One would think that at least one of two magazines that have been competing for attention on the newsstands for a combined 200 years would be a bit savvier about what they put on their covers. It seems as if neither the Atlantic (founded in 1857) nor Harper’s (founded in 1850) have learned many lessons about newsstand culture over the past 100 years or so, let alone the past five or six.

God knows both magazines have lived through many a crisis. They’ve managed to survive near-bankruptcy and sudden changes of editors (Harper’s) as well as new owners, new editors and having to abandon their native city after 150 years (The Atlantic) and yet, they’re better magazines than they’ve ever been (although Harper’s needs a redesign).

If only the covers followed some basic rules:
1. Does the cover really tell you what’s inside?
2. Is the main headline compelling?
3. Is the main image compelling?
4. Are you blowing your horn?

Harper’s main headline “The Vanishing Liberal” is accompanied by a bland illustration of headless bodies, some holding signs—proof that the editors meddled. Unless you’re attracted to depressing 5,000+ word essays, there is nothing in the combination of the two that might make you want to pick up the magazine. If only the cover were clearer and gave the reason liberals are vanishing. To quote from the piece: "No other president in our history had so thoroughly spurned his political base in so short a time.” Does that mean that Obama betrayed the liberals who voted for him? Are we getting somewhere now?

Harper’s uses a New Yorker-like flap to sell newsstands. It’s gratifying to see that they’ve sold advertising on the flip side of the flap, but the flap itself is underused. They should look at the New Yorker’s and count the words. They should also look at the pecking order and the clever use of decks with each cover line.

Number of elements on the single contents page: 20
Number of stories on the cover: 6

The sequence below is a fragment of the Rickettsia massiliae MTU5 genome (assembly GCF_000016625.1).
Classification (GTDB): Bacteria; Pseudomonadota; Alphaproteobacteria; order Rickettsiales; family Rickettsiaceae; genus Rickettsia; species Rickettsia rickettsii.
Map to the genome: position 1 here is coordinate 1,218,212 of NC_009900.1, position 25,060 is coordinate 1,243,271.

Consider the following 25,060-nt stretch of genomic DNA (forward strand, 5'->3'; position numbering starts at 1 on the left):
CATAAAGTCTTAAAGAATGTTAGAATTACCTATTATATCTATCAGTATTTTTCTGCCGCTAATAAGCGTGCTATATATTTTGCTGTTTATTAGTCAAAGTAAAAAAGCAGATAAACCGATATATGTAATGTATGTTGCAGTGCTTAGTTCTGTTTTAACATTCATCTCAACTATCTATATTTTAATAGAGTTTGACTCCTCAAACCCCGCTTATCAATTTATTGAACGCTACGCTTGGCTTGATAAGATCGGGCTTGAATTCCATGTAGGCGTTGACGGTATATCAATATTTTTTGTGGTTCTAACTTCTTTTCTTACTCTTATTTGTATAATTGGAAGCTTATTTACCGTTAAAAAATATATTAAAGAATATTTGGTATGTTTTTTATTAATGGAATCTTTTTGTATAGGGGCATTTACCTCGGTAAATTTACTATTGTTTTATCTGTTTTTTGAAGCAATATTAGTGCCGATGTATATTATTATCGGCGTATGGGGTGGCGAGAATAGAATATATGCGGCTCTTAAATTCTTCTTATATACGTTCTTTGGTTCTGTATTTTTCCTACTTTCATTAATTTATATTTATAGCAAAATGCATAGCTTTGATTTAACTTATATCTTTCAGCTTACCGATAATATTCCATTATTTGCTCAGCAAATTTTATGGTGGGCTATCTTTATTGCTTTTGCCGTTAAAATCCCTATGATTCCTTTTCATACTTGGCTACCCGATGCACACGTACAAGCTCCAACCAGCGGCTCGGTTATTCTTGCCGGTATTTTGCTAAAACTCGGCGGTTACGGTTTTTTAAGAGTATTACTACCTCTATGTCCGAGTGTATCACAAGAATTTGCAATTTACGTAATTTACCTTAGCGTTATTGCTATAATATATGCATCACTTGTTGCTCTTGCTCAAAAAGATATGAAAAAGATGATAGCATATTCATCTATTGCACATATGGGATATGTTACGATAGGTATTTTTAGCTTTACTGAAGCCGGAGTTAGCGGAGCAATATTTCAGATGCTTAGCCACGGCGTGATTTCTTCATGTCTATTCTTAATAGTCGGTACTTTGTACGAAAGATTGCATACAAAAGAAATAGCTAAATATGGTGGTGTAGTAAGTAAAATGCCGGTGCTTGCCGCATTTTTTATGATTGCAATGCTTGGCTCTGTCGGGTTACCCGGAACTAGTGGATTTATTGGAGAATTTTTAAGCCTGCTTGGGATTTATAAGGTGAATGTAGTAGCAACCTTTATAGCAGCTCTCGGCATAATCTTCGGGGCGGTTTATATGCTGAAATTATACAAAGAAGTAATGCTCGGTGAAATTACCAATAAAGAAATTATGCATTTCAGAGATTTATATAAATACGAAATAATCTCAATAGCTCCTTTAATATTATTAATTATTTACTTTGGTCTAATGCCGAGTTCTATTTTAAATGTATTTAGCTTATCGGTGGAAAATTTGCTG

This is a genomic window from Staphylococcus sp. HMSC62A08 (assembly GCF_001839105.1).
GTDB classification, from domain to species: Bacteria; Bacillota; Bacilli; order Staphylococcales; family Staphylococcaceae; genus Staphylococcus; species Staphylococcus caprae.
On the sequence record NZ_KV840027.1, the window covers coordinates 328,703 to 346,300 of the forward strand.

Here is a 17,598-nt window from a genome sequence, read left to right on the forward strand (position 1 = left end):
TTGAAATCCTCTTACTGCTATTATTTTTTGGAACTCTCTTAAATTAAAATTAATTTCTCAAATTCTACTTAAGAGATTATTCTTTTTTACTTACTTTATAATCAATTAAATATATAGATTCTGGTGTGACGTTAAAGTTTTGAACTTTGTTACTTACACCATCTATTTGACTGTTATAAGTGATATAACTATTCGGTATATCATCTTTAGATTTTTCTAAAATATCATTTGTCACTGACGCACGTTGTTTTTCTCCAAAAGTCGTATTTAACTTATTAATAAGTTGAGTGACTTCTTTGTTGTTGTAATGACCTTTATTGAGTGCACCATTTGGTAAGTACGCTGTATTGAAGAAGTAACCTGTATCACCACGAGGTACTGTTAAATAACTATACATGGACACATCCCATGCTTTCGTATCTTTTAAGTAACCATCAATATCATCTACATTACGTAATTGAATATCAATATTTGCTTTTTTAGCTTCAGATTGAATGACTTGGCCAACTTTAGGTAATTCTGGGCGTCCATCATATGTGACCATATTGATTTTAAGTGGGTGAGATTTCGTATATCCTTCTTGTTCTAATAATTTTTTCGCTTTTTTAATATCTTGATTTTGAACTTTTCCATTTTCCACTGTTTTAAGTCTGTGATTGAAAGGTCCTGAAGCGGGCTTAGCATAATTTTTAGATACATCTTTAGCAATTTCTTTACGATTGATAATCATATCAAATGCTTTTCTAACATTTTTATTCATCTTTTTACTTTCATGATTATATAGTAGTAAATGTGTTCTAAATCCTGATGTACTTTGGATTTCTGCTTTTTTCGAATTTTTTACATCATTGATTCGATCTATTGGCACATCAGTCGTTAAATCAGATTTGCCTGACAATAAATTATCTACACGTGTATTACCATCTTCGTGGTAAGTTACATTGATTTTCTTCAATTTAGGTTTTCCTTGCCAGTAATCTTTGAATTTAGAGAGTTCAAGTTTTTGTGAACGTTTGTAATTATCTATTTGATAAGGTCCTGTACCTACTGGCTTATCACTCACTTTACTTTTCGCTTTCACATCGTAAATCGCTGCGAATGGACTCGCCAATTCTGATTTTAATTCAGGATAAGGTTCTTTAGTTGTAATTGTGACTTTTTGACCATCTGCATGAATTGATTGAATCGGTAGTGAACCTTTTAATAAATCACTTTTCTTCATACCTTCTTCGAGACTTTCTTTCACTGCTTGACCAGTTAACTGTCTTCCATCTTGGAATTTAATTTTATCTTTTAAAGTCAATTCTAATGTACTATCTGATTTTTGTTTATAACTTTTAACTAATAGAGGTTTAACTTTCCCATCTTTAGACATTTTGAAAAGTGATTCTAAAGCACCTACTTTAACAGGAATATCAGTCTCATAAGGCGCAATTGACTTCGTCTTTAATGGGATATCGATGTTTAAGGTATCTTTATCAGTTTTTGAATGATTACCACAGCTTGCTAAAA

Number of bylines: 6
Number of stories on the flap: 5
Number of times the autism piece is mentioned on the flap: 2
Number of times “Exclusive” and “Special Report” are used on the cover: 0
Number of depressing pieces out of 6: 5
Number of pieces translated from other languages: 3

The Atlantic’s Obama cover package, “Why He’s Right” doesn’t exist. It’s a compilation of three pieces in different parts of the magazine, none of which claim that Obama is right about anything. In fact, the “On the Economy” cover line refers to “Inside Man,” Joshua Green’s 10,000-word piece on Timothy Geithner, which is by far the longest in the magazine. By the looks of the pictures, it’s obvious that Geithner was headed for the cover, but the editors must have had second thoughts when they realized that their subject was slated to appear in a half-dozen other magazines, including Vogue.

The main headline would have benefited from a long, chatty deck that cleared up “Why He’s Right” and tied the three articles under a single umbrella but, as it is, it’s got no clarity, no drama—even Obama is looking in the distance—and, therefore, no impact.

Number of entry points on the three contents pages: 27
Number of stories on the cover: 7
Number of bylines: 3
Number of decks: 0
Number of times Exclusive” and “Special Report” are used on the cover: 0

Final grades:
Harper’s: C
The Atlantic: C

Print’s Place in the Media Mix, 2016
Check out this related session at The Folio: Show, November 1-2 in NYC!

In many markets, print remains a critical component in completing the 360-degree relationship with the reader. It serves an unduplicated…